Perhaps it’s their status as one of England’s biggest clubs historically. Maybe it’s the undertones of trouble which followed them around for years. Others will have just harnessed their contrarianism at the way people fell in love with the beautiful chaos that was their style of play.
Whatever the reason for it, Leeds United didn’t get nearly enough credit for their marvellous return to the Premier League in 2020-21. There seemed to be a school of thought that their open approach to games held them back, when in truth it was what made them so good. In the last 15 years, only Wolves have finished higher in the table following promotion than Leeds’ ninth-place effort, and few can claim to have taken to the top flight with the kind of gay abandon that Marcelo Bielsa’s side offered up.
The Whites’ 38 Premier League games featured 116 goals, a tally bettered only by Manchester United, Leicester City and Southampton, as Bielsa employed the same swashbuckling style of play that got them promoted in 2019-20. Their first two games of the campaign finished 4-3, and the entertainment level barely dropped thereafter.
All the while they achieved great things with players most of whom were considered to be short of EPL standard. Patrick Bamford spent much of the season being pilloried for prolifigacy in the final third yet he ended with 17 goals, a tally bettered only be Harry Kane, Mohamed Salah and Bruno Fernandes.
Kalvin Phillips was barely known to the wider footballing audience at the start of the season and yet by the end of the summer he was an English hero. Only 12 outfield players in history have started every game in a major tournament for England from the first game through to the final, and Phillips is one of them having played more minutes than everyone bar Jordan Pickford and John Stones at Euro 2020.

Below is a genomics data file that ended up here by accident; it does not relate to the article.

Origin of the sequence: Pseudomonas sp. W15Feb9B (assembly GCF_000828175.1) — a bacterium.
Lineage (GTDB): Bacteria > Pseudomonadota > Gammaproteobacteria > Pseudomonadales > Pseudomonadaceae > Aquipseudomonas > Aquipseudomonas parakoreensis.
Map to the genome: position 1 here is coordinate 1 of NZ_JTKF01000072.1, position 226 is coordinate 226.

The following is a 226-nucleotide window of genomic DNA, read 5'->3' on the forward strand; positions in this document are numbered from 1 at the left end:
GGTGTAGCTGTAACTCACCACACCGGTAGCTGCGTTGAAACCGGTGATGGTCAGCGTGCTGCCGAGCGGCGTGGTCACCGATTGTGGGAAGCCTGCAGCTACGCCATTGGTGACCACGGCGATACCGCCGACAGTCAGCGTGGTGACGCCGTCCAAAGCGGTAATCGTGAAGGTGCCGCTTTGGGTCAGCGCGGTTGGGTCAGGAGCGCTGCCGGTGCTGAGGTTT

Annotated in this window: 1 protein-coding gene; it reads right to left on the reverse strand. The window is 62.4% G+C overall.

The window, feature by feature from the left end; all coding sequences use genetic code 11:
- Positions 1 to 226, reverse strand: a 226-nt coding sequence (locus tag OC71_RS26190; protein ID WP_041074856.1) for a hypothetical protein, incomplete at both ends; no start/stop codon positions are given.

But why did it take his achievements with England to really get him the credit he deserved for what he’d done at Elland Road? And will it be more of the same for Leeds United in 2021-22?
Again, their signings have hardly been blockbuster, but they are additions which ought to fit the Bielsa mould. Jack Harrison’s seemingly never-ending loan moves have finally come to an end with a permanent transfer, while left-back Junior Firpo’s arrival from Barcelona makes a lot of sense. There are also extra stocks in midfield with 18-year-olds Amari Miller from Birmingham City and Lewis Bate from Chelsea among those brought in while Kristoffer Klaesson ought to provide competition between the sticks for Illan Meslier after arriving from Valerenga.
There’s a chance that Leeds will never get the credit they deserve. They could again finish in the top half, provide more entertainment than the rest of the league put together and Bamford could net 35 goals, and still some people wouldn’t be happy.
But maybe the true sign of the progress they have made comes from the fact few are tipping them to go down. They’re 10/1 for relegation with Betfred, among the bottom half of candidates for the drop, and that’s reflective of the fact that after only 12 months back as a Premier League club they are already an accepted force in the top flight.
Bielsa might never win silverware with Leeds. He might even depart within the next year. Nothing is certain in the nomadic world of ‘El Loco’. But what can be guaranteed is that Leeds United will once more be well worth watching in the Premier League this season. The constant desire to be unimpressed with what they have to offer is just petty white noise.